If you are required to be at work to attend a meeting, do you have to be compensated for that time?

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If you are required to be at work to attend a meeting, do you have to be compensated for that time?

When my boss is not at work, I am required to go to a morning meeting 20 minutes
before the normal work day. I had thought I was being paid for this, and just
recently realized I have not been being paid for it. Since I am required to be
there and work for the 20 minutes, does my employer legally have to pay me for
that 20 minutes?

I am told that since we get a 20 minute paid lunch, that covers me coming in
earlier when needed.

Asked on September 30, 2019 under Employment Labor Law, Indiana

Answers:

M.D., Member, California and New York Bar / FreeAdvice Contributing Attorney

Answered 2 years ago | Contributor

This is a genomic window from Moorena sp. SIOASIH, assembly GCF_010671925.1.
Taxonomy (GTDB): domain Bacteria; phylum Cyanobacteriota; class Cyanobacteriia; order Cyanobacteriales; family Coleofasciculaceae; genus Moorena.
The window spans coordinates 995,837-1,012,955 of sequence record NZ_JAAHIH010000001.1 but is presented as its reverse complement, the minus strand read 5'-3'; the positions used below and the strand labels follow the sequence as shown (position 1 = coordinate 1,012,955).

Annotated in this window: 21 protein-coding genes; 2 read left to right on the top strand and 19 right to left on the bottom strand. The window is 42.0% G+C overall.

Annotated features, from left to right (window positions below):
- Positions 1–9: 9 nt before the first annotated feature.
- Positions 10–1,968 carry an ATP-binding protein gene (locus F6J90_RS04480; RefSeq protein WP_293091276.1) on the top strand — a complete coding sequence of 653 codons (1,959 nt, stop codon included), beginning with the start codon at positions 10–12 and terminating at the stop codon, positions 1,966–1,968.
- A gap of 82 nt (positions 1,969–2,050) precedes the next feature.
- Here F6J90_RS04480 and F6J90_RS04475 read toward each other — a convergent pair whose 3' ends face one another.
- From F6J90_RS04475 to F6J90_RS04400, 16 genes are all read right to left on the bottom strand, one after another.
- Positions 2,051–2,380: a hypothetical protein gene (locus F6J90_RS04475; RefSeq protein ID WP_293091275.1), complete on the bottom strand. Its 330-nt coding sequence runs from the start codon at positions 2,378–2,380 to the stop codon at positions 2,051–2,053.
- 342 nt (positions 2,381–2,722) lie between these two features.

All work time is compensable. This means that for any time that an emplpyee is required to undertake any work duites, they are required to be paid. That haing been said, IN does not require that a meal break be given. Therefore, to the extent that one is provided and paid for, then an employee must comply with their employer's wishes as to how and when that time is taken and spent, absent an employement/union agreement to the contrary.

M.D., Member, California and New York Bar / FreeAdvice Contributing Attorney

Answered 2 years ago | Contributor

All work time is compensable. This means that for any time that an emplpyee is required to undertake any work duites, they are required to be paid. That haing been said, IN does not require that a meal break be given. Therefore, to the extent that one is provided and paid for, then an employee must comply with their employer's wishes as to how and when that time is taken and spent, absent an employement/union agreement to the contrary.


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